Youth engagement on municipal councils draws criticism from MNL

James
James McLeod
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On first blush, it seems innocuous enough, but a suite of amendments to municipalities legislation is drawing a lot of fire up at Confederation Building this week.

Debate started on Bill 6 last week; the legislation would allow municipal councils to appoint non-voting youth representatives, and would let elected council members attend meetings via teleconference if they’re unable to make it to the meeting in person.

Nobody seems to object too strenuously to council members participating via Skype, but Municipalities Newfoundland and Labrador (MNL) has come out forcefully against the idea of youth representatives.

“Fundamentally, we just think it’s a bad idea,” Craig Pollett, CEO of MNL said. “It’s a fundamental issue of democracy. We’re not talking about youth sitting on committees or on task forces, you’re talking about having somebody sit at the table with council in chambers, and we think that’s an important distinction.”

Pollett said it’s problematic that youth representatives wouldn’t participate in private committee meetings dealing with human resources issues and legal matters. The concern is that since they would be excluded from certain processes, they wouldn’t be full participants. He also said it puts a heavy onus on the council to figure out how to select youth representatives to be appointed to council.

Moreover, he said that having a youth representative able to speak on council doesn’t necessarily mean the council will hear a range of youth concerns. He said they’ll just get whatever matters to one young person.

“They’re really just there every second Tuesday sitting at the table with council. We’re really not sure that’s the most effective way to engage youth or show them the value of democracy,” Pollett said.

But Municipal Affairs Minister Steve Kent pointed out that municipalities won’t be forced to appoint youth representatives. If towns and cities don’t want youth on council, they can just ignore Bill 6.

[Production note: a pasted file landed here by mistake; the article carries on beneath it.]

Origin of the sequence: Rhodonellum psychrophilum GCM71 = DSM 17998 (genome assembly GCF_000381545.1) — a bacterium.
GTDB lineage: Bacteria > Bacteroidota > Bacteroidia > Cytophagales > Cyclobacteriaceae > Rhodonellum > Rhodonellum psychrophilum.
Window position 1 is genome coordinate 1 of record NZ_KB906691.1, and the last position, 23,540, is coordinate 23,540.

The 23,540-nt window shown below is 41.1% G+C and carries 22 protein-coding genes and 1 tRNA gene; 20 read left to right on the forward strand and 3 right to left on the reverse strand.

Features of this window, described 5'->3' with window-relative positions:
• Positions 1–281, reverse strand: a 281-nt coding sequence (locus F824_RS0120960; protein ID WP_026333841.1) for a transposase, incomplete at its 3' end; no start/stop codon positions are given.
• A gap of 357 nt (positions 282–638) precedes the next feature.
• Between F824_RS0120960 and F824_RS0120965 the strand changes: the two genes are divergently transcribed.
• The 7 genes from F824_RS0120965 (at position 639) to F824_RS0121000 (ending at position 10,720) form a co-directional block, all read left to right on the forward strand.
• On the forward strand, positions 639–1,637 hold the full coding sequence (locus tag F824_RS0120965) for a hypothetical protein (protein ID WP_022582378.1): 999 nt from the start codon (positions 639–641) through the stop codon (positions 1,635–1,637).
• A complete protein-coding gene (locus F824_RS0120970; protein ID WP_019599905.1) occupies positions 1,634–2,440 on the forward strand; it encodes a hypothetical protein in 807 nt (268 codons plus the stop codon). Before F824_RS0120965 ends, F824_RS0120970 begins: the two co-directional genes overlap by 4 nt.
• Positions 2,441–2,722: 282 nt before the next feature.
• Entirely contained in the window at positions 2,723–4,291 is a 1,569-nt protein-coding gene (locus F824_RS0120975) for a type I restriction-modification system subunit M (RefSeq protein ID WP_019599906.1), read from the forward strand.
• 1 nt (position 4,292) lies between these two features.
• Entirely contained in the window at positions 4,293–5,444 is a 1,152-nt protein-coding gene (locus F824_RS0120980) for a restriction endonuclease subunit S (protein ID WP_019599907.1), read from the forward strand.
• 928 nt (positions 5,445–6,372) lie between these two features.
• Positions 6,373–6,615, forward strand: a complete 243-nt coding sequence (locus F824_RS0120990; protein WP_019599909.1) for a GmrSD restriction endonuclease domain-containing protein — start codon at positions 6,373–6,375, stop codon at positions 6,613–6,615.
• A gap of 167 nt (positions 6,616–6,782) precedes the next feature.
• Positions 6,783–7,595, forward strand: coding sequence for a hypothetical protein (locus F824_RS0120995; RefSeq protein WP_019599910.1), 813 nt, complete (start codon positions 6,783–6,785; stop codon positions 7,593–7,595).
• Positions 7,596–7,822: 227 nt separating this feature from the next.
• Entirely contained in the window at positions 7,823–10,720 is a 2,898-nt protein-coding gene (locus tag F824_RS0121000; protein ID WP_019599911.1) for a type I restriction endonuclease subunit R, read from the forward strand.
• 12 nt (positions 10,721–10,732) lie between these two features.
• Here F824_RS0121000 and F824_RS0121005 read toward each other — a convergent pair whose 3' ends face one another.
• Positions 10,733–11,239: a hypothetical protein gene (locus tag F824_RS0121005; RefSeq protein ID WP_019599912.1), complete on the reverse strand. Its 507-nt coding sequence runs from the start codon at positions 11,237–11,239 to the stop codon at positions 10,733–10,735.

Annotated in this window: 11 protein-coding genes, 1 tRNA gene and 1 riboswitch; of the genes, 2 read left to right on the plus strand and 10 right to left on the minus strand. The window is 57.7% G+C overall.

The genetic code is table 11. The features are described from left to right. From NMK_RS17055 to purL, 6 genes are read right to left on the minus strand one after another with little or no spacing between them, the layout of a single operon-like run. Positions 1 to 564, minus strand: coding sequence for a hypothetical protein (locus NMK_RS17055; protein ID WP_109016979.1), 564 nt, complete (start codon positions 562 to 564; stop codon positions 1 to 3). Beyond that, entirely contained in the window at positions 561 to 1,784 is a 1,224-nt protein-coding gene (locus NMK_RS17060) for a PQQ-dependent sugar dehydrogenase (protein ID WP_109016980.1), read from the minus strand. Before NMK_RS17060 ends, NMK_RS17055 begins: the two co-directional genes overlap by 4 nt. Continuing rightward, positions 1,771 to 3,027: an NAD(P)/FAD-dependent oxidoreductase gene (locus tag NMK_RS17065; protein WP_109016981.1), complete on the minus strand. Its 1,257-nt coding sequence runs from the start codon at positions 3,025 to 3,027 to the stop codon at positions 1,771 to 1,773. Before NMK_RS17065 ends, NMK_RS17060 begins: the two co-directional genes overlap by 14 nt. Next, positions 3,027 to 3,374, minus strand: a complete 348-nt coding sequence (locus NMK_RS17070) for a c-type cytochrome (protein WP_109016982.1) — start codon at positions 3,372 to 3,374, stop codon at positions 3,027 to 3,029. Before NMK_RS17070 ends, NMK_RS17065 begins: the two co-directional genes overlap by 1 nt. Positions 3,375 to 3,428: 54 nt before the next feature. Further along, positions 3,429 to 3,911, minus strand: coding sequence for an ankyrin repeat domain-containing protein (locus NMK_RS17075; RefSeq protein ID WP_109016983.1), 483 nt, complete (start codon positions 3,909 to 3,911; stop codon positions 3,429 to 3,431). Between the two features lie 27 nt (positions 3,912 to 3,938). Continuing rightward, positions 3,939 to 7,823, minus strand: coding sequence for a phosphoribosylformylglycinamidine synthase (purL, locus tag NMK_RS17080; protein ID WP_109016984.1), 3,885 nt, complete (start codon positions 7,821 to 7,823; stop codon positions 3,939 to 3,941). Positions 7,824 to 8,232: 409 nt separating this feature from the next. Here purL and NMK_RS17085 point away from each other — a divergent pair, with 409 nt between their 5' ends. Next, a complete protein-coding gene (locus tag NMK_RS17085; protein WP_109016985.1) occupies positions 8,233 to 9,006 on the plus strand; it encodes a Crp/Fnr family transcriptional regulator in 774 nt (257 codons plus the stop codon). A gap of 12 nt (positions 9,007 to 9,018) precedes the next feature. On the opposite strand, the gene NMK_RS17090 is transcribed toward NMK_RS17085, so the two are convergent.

And Kent agreed with Pollett that the government needs a bigger municipal youth engagement strategy, but he said youth representatives on council would still be a good step.

“I’m surprised that there’s such controversy unfolding around what is a really simple provision,” Kent told reporters outside the legislature Monday. “I’ve already talked to a number of mayors from Paradise to Happy Valley-Goose Bay who are very much in support of this legislation. It’s not the right answer for every community. There are lots of ways that communities can engage young people.”

The issue came up at St. John’s city council Monday evening, and the councillors weren’t too receptive to the idea of appointing a youth representative.

“We are certainly there to work with our youth, make sure that they are part of the process and that they do actually have a voice,” Deputy Mayor Ron Ellsworth said. “I think that’s somewhat regressive, and it’s only done as, I guess, a figurehead representation, and that’s not fair to our youth.”

Coun. Danny Breen, who ran for the PC party in a byelection last week, said the legislation wouldn’t do anything for St. John’s.

“Bill 6 may be of some use to other municipalities who have different needs or different mechanisms than we do, and it gives them the opportunity, if they so choose, to appoint a youth representative,” Breen said. “So it may have some value to some of the municipalities in the province, some of the smaller ones, but certainly I believe what we’re doing here at the city in terms of youth engagement is certainly first-rate.”

In the legislature, the Liberals have taken up the cause against Bill 6. Municipal Affairs critic Eddie Joyce said the legislation is vague and leaves room for abuse.

For example, he said the amendments don’t include term limits for youth representatives; it only says they have to be appointed before they turn 18.

Joyce said he can imagine a town appointing somebody when they were 17 and 364 days old, and then that person sitting on council as a non-voting member for years.

“Can you guarantee me it’s not? That’s why we need rules and regulations. This is why Steve Kent should’ve consulted with MNL, right from Day 1,” Joyce said. “If someone turns 18 who’s eligible to vote and eligible to run, why can’t they put their name on the ballot?”

 

jmcleod@thetelegram.com

Twitter: TelegramJames

 

 

Geographic location: Happy Valley, Goose Bay

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  • MP
    April 15, 2014 - 10:43

    What's the big deal? It only introduces an option, so protection against abuse/the strange situation described by "a town appointing somebody when they were 17 and 364 days old, and then that person sitting on council as a non-voting member for years" is council's implementation of the idea. It seems like a lot of fear and controversy over something only enthusiastic councils will attempt anyway.

  • Paul
    April 15, 2014 - 08:24

    The idea of exposing you to the political process has merit, but I am not sure of the execution. It would have been better for the government to have sat down with MNL and said we are doing this so help us with a way to make it palatable for you. Not too late to take this approach and they would avoid the controversy.